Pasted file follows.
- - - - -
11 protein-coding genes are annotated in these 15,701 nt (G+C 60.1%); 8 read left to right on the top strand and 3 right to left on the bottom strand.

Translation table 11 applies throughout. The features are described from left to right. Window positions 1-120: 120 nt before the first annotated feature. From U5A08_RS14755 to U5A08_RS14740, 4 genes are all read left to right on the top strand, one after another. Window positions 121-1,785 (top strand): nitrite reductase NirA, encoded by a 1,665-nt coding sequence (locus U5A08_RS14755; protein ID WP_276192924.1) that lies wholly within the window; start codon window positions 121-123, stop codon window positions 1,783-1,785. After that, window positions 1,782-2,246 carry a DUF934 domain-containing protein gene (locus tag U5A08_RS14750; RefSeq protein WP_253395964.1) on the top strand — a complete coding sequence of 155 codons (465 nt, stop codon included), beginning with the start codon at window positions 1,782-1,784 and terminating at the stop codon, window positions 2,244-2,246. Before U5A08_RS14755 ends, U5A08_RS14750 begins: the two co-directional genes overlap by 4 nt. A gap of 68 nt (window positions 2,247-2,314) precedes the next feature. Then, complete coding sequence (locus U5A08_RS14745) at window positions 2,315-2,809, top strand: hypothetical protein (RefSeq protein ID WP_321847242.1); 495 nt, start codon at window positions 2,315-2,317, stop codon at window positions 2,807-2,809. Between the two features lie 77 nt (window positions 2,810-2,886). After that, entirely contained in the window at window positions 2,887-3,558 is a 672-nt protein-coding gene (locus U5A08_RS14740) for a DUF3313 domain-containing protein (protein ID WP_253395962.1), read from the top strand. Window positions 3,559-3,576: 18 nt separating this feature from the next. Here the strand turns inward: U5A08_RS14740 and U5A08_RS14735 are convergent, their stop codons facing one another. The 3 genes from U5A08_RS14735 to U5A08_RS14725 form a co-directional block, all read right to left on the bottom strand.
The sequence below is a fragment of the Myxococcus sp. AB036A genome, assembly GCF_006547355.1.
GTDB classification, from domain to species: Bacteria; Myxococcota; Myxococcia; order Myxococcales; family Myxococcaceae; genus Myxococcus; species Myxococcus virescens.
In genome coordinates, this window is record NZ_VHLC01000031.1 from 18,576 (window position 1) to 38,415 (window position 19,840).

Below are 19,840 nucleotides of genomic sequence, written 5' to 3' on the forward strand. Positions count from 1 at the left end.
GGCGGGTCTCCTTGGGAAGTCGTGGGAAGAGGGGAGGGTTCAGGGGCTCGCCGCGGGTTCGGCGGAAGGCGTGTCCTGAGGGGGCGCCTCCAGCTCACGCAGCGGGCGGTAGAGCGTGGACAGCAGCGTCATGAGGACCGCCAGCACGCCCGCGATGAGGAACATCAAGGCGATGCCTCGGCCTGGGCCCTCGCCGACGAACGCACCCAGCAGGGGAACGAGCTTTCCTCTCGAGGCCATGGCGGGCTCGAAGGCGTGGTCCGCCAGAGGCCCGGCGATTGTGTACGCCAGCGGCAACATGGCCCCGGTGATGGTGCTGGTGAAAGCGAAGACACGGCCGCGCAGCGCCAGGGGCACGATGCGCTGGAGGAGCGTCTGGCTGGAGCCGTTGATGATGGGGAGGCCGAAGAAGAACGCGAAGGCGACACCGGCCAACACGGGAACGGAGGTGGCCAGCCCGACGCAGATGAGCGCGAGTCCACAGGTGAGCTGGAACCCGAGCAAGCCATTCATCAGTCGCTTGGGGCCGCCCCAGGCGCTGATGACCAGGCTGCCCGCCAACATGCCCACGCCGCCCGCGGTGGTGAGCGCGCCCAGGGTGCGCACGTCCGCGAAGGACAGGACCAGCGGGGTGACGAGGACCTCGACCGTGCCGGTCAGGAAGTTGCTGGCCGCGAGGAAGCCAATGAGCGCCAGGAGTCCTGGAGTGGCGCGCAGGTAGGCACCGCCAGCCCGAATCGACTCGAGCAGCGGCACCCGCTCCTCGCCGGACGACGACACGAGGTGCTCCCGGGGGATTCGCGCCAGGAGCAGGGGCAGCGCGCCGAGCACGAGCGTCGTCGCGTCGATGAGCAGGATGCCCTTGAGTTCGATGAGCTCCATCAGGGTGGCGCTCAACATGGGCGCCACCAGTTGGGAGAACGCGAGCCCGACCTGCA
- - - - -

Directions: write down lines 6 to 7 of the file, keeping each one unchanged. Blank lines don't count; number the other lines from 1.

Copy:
Below are 19,840 nucleotides of genomic sequence, written 5' to 3' on the forward strand. Positions count from 1 at the left end.
GGCGGGTCTCCTTGGGAAGTCGTGGGAAGAGGGGAGGGTTCAGGGGCTCGCCGCGGGTTCGGCGGAAGGCGTGTCCTGAGGGGGCGCCTCCAGCTCACGCAGCGGGCGGTAGAGCGTGGACAGCAGCGTCATGAGGACCGCCAGCACGCCCGCGATGAGGAACATCAAGGCGATGCCTCGGCCTGGGCCCTCGCCGACGAACGCACCCAGCAGGGGAACGAGCTTTCCTCTCGAGGCCATGGCGGGCTCGAAGGCGTGGTCCGCCAGAGGCCCGGCGATTGTGTACGCCAGCGGCAACATGGCCCCGGTGATGGTGCTGGTGAAAGCGAAGACACGGCCGCGCAGCGCCAGGGGCACGATGCGCTGGAGGAGCGTCTGGCTGGAGCCGTTGATGATGGGGAGGCCGAAGAAGAACGCGAAGGCGACACCGGCCAACACGGGAACGGAGGTGGCCAGCCCGACGCAGATGAGCGCGAGTCCACAGGTGAGCTGGAACCCGAGCAAGCCATTCATCAGTCGCTTGGGGCCGCCCCAGGCGCTGATGACCAGGCTGCCCGCCAACATGCCCACGCCGCCCGCGGTGGTGAGCGCGCCCAGGGTGCGCACGTCCGCGAAGGACAGGACCAGCGGGGTGACGAGGACCTCGACCGTGCCGGTCAGGAAGTTGCTGGCCGCGAGGAAGCCAATGAGCGCCAGGAGTCCTGGAGTGGCGCGCAGGTAGGCACCGCCAGCCCGAATCGACTCGAGCAGCGGCACCCGCTCCTCGCCGGACGACGACACGAGGTGCTCCCGGGGGATTCGCGCCAGGAGCAGGGGCAGCGCGCCGAGCACGAGCGTCGTCGCGTCGATGAGCAGGATGCCCTTGAGTTCGATGAGCTCCATCAGGGTGGCGCTCAACATGGGCGCCACCAGTTGGGAGAACGCGAGCCCGACCTGCA